Interview Philosophy

What is a French Philosopher?
An Interview with Luc Foisneau

by Florent Guénard , 31 March 2016
translated by Chelsea McNay

The recent publication of the Dictionnaire des philosophes français du XVIIe siècle, seven years after a renowned English first edition, gives its readers the opportunity to question the knowledge of the Grand Siècle, reputed as classical but actually quite baroque at its core. It further addresses the important question of how to define a French philosopher in the 17th century.

Luc Foisneau, political philosopher and historian of philosophy, directed the collective work of the Dictionnaire des philosophes français du XVIIe siècle, subtitled Acteurs et réseaux du savoir. This French edition, reuniting 167 authors, offers French-speaking readers a revised and expanded version of the Dictionary of Seventeenth-Century French Philosophers, published in New York and London in 2008: with its 690 entries, eight thematic introductions and its historical and comprehensive index historique et raisonné, this dictionary constitutes an incomparable tool for the discovery of the agents and networks of knowledge in Baroque and Classical France.

La Vie des idées: Why did you choose to direct a dictionary of French philosophers? And how should the term French be understood in this context? Many people in 17th century Europe wrote in French without being French; and we find, in this dictionary, authors such as Tschirnhaus or Rømer, who have fewer links to France.

Luc Foisneau: The primary reason for the title of the work is that the dictionary was first published, in English, in a series of dictionaries focused on modern philosophers, divided nationally. Other categories were conceivable, but, for pragmatic reasons, this is the one that was decided upon by Rudi Thoemmes, creator in Bristol of the philosophical editions of the same name in the 1980s. Initiated in 2000, continued in 2005 by Continuum and later by Bloomsbury in 2011, this editorial project, to which our dictionary is linked, originally hoped to cover global modern philosophy. The nation and era defined the parameters of the work, which allowed us to categorize our list of entries. Rudi Thoemmes presented the project to me in April 2000, at a colloquium organized by John Rogers at Keele University, with the goal of creating a worldwide encyclopedia of philosophy.

The project, originating in England, led fairly quickly to the publication of a complete series of dictionaries of British philosophers (17th century to 20th century). The extraction of pertinent entries then produced a dictionary of Irish philosophers. For evident linguistic and historical reasons that largely facilitated the task for the scientific directors, a complete series of dictionaries of American philosophers completed the series of dictionaries of British philosophers. The “continental” philosophers weren’t forgotten either, as we can also consult The Dictionary of Eighteenth-Century German Philosophers and The Dictionary of Seventeenth and Eighteenth-Century Dutch Philosophers. Published in 2008 in New York and London, The Dictionary of Seventeenth-Century French Philosophers constitutes, in some manner, another piece of this incomplete puzzle. But, to be honest, this incompleteness was not solely due to the fact that Rudi Thoemmes sold his publishing house before the completion of the project; it was also the consequence of fading motivation to complete the continental section of the project, once the British and American dictionaries were finished. The creation of a version in French of the Dictionary of Seventeenth-Century French Philosophers, can then be seen, not only as the expression of the will to obtain such a tool in the vernacular language of its authors, but also as a method of rekindling the global project.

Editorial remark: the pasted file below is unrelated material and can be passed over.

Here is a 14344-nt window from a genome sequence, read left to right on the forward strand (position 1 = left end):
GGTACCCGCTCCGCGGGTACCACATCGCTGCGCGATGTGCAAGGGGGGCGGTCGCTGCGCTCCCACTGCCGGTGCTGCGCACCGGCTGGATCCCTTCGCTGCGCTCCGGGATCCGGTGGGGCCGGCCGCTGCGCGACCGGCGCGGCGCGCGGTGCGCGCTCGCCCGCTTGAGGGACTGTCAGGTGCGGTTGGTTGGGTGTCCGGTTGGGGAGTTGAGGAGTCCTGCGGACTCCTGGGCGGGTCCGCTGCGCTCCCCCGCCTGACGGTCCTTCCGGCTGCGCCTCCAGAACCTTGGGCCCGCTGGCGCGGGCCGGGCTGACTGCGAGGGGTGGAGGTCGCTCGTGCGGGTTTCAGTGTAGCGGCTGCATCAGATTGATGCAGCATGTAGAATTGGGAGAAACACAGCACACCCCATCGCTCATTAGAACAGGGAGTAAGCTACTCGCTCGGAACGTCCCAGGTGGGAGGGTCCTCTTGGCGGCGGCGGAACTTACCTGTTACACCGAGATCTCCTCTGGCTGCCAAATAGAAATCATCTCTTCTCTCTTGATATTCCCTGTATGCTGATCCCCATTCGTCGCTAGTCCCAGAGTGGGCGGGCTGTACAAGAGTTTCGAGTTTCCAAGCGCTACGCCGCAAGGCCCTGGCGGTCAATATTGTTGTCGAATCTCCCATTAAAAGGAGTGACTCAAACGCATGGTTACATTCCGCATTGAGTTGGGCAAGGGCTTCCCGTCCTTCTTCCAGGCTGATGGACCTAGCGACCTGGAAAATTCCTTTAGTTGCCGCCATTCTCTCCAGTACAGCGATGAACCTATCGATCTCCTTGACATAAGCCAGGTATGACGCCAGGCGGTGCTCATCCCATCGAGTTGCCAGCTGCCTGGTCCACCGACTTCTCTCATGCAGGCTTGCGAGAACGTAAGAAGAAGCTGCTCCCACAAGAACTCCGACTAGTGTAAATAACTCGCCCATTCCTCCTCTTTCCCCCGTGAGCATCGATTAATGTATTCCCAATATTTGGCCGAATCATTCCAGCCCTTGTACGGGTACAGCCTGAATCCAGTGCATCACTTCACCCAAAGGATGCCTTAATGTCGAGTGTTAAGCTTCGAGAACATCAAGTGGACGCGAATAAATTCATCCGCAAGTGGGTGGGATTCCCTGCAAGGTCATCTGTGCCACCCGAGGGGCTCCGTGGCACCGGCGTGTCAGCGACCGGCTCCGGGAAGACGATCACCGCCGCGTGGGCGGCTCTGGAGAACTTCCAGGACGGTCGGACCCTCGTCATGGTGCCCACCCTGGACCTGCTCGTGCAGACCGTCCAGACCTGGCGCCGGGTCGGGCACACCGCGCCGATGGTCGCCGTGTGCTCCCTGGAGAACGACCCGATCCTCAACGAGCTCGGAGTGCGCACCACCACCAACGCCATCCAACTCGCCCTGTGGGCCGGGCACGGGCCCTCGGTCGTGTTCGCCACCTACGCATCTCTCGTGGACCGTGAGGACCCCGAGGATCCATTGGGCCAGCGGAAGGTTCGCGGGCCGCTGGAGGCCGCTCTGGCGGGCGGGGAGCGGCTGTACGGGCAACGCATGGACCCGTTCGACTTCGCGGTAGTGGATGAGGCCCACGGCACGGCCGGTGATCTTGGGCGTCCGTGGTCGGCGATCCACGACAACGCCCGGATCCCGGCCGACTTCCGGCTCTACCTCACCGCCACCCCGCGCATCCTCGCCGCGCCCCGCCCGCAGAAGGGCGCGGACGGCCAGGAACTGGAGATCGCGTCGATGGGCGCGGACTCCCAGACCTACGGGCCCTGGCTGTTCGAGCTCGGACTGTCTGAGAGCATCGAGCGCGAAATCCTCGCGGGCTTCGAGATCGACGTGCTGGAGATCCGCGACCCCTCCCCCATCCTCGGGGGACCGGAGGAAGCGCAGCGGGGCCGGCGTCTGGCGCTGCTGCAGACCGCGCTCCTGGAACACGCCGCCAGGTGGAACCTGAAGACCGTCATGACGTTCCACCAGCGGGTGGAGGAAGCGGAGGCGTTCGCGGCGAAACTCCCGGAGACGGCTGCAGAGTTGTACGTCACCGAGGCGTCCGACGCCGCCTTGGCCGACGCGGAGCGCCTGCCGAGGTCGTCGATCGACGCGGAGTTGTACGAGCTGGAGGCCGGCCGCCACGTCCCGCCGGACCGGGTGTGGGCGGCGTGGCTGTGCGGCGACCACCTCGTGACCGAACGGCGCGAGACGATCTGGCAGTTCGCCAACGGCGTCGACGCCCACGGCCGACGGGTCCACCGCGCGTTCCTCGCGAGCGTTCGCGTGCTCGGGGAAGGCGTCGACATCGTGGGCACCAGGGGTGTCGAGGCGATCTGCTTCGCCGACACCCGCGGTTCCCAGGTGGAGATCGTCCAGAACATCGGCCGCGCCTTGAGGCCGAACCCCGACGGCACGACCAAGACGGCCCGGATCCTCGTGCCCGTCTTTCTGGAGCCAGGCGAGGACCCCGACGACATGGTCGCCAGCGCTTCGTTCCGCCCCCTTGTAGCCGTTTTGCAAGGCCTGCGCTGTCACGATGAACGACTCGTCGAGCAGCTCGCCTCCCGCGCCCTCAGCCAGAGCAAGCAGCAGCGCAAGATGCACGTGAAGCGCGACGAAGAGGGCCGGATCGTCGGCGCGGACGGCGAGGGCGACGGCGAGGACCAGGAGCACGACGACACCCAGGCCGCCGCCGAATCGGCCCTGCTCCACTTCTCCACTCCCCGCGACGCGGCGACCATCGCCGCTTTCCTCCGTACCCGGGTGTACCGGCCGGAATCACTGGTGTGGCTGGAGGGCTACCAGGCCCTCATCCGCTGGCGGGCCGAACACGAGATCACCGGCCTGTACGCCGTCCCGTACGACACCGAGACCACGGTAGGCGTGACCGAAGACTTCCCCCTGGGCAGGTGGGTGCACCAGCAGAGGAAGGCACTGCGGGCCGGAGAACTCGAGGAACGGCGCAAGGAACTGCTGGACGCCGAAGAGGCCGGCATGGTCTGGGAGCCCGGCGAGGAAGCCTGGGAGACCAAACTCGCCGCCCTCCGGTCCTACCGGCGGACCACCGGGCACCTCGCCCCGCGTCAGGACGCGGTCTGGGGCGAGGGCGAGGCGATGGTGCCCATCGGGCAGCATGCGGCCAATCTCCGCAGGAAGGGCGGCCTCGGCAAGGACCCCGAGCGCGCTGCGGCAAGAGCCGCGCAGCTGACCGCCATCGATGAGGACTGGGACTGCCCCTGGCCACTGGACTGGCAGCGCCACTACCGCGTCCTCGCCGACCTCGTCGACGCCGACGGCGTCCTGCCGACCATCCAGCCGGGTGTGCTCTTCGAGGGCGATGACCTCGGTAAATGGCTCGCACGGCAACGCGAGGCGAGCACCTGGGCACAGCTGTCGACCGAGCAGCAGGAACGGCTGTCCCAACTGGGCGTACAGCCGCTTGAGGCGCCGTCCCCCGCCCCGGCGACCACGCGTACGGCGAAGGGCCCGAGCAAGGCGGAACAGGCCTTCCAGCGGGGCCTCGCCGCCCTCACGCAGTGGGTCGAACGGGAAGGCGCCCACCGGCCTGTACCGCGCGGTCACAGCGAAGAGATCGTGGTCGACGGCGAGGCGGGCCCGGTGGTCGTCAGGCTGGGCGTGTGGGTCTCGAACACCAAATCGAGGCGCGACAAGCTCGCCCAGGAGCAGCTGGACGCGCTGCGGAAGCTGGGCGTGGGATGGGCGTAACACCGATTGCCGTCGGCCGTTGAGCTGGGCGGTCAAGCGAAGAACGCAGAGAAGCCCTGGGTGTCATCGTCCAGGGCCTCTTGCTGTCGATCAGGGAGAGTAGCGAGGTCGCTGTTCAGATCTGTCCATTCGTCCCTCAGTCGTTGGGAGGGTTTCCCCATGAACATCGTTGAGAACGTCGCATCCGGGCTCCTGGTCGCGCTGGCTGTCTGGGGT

One of the unique characteristics of the French edition resides in the fact that the authors highlight, when pertinent, the global presence of 17th century French philosophy: it is particularly the case in the entries “Philippe Couplet” for China and “Chrétien Leclerq” for Canada. If Tschirnhaus and Rømer also had entries, it is because of their status as very active members of the Académie royale des sciences de Paris. Having said this, I understand of course that some might contest this inclusion: after a suggestion by Theo Verbeck in a review of the first edition of the dictionary, I decided to withdraw the entry “Reneri, Hendrik” from the French edition, which clearly did not belong there. More generally, reading the Dictionnaire reveals a tension in 17th century French philosophical movements which are indicative both of an opening up to the wider intellectual world, and – simultaneously – reversion to inward-looking domestic intellectual traditions. Philippe Hamou examines the former phenomenon in his introduction on sciences, exploring the creation of an intellectual European project encouraging the scientific renewal, which started in Italy and expanded progressively into the rest of Europe. By contrast, in his introduction Jacob Schmutz highlights the closing down of French scholasticism to exterior influences, and the diminution of foreign professors teaching in French university. These movements of nationalization and denationalization of knowledge indicate that we are unable to give a simple response to the question of the definition of a French philosopher in the 17th century: the latter is protean, with one foot in Aristotelian scholasticism, the other in modern science; the gaze turned, more often than not, toward what we could call the ‘secret’ sciences.